I thought it was cool that someone could morph their given name into something cuter or shorter than the original. Beth. Liz. Lizzie. Eliza. I envied the creativity and freedom my friends had with their names. Somewhere along the line, somebody tried to call me Aim. Which kind of rhymes with lame. But I didn't care....I hoped and prayed it would stick just so I could have a slick introduction like, "My name is Amy, but my friends call me Aim."
Fast forward thirty-odd years and I was busy picking names for my own kids. I'm not sure how it goes in other households, but selecting names for our children was one of the bigger debates of our marriage. And it's really such a silly, yet infuriating one because each name holds memories and emotional ties for both the mom and dad. After a few rounds of negotiations, I came up with a list of "Top 10" names that I liked well enough and presented it to hubby in hopes that he would find at least one that was mutually agreeable.
He vetoed them ALL.
Finally we settled on Clara for our daughter. We both liked the old fashioned names and Clara was a historical family name for both of us. After all the back and forth discussion, persuading and rolling of eyes that comes with the Great Name Debate, I completely overlooked the fact that Clara really doesn't have any good nicknames. I inadvertently passed along my horrible nicknameless fate to my daughter!
When she was younger she referred to herself as "Cara", unable to insert the "L" sound in the middle of her name. I was constantly clarifying her name when she introduced herself to strangers. She would say, "Cara." The poor, unsuspecting stranger would repeat, "Cara." And my daughter would get frustrated and say, "NO, CA-RA!"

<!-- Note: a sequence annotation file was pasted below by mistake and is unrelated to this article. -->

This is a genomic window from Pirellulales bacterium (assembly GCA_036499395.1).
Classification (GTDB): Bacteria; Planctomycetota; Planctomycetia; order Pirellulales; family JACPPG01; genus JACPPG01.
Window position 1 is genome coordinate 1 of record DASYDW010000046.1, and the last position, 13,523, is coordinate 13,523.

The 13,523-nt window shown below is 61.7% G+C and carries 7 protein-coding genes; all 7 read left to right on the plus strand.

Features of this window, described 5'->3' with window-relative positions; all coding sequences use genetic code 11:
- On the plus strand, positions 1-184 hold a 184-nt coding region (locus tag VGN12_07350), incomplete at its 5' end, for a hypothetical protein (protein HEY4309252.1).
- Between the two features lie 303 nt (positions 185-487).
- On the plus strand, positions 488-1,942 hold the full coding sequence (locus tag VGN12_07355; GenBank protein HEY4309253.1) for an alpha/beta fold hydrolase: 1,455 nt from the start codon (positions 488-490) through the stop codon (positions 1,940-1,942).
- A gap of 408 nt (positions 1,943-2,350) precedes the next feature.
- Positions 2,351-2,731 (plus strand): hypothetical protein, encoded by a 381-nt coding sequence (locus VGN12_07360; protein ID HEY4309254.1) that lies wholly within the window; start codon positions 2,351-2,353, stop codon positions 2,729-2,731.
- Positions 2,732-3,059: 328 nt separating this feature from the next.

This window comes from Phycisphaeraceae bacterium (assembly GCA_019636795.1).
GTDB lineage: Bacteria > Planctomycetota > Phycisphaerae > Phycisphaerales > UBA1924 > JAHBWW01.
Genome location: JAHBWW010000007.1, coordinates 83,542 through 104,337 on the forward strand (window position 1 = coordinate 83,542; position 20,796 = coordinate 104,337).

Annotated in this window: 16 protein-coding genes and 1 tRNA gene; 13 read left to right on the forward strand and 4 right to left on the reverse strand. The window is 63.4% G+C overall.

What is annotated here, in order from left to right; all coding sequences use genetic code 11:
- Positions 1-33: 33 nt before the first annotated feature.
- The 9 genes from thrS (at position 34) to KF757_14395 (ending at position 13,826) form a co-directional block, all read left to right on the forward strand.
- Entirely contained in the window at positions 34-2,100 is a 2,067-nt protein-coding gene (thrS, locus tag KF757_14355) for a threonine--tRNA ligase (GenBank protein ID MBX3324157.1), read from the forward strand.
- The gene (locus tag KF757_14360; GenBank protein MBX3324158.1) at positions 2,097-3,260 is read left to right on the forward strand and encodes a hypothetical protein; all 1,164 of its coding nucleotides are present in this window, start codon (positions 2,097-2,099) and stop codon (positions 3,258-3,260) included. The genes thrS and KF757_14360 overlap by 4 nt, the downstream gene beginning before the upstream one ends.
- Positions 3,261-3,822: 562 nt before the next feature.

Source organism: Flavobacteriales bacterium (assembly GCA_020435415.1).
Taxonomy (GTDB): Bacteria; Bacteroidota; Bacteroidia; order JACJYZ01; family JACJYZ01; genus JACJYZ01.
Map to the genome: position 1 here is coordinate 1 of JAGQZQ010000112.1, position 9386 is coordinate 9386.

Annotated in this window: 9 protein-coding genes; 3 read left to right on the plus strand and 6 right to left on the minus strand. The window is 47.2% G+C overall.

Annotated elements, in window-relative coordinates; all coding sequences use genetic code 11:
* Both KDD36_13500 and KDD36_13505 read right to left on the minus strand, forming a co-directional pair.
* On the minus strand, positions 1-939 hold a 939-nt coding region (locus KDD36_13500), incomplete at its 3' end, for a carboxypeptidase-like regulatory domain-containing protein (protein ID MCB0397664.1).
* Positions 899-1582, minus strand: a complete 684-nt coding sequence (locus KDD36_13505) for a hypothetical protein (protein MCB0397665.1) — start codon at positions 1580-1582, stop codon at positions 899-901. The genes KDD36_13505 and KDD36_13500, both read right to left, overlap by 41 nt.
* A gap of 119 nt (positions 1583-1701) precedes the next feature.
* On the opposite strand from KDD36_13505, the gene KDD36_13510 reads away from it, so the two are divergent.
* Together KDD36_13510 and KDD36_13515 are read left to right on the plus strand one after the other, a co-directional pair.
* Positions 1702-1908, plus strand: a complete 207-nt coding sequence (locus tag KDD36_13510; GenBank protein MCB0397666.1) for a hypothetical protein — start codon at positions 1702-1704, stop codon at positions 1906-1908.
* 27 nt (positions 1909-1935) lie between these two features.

"Clara" I would quietly advise the confused new friend.
At some point she finally got the hang of the "L" sound and successfully imbedded it in her name. It's one of those cute quirks of childhood that you love when your kids are young, and then suddenly you wake up and realize it's gone. And you don't know when or how it went away. It just quietly vanishes like those cute, chubby baby cheeks or the gummy, toothless smiles.
When Clara's little brother came along, he came up with his own version of her name. To him, she is known as "Ra-ra". He's been calling her that ever since he started talking and it's sort of catching on with the rest of the family. I find myself referring to her as Ra-ra when I'm talking to her brother. My husband and I often refer to her as Ra-ra when we talk about her out of earshot. But woe to you if you call her Ra-ra to her face.
She's told me more than once that she doesn't want to be called Ra-ra. I usually try to respect her wishes and use her full name. But I also secretly coach her brother and discourage his language development so he will call her Ra-ra forever. I know, I know. This is not award-winning mom behavior.
But the truth is, it's so cute. I love that he is now perfectly capable of pronouncing her name correctly, but continues to call her Ra-ra. I love that he is the only one that can call her that and not be met with indignant protests. And mostly I just love shamelessly living out my nickname fantasies through the next generation.
|Aim and Ra-ra.|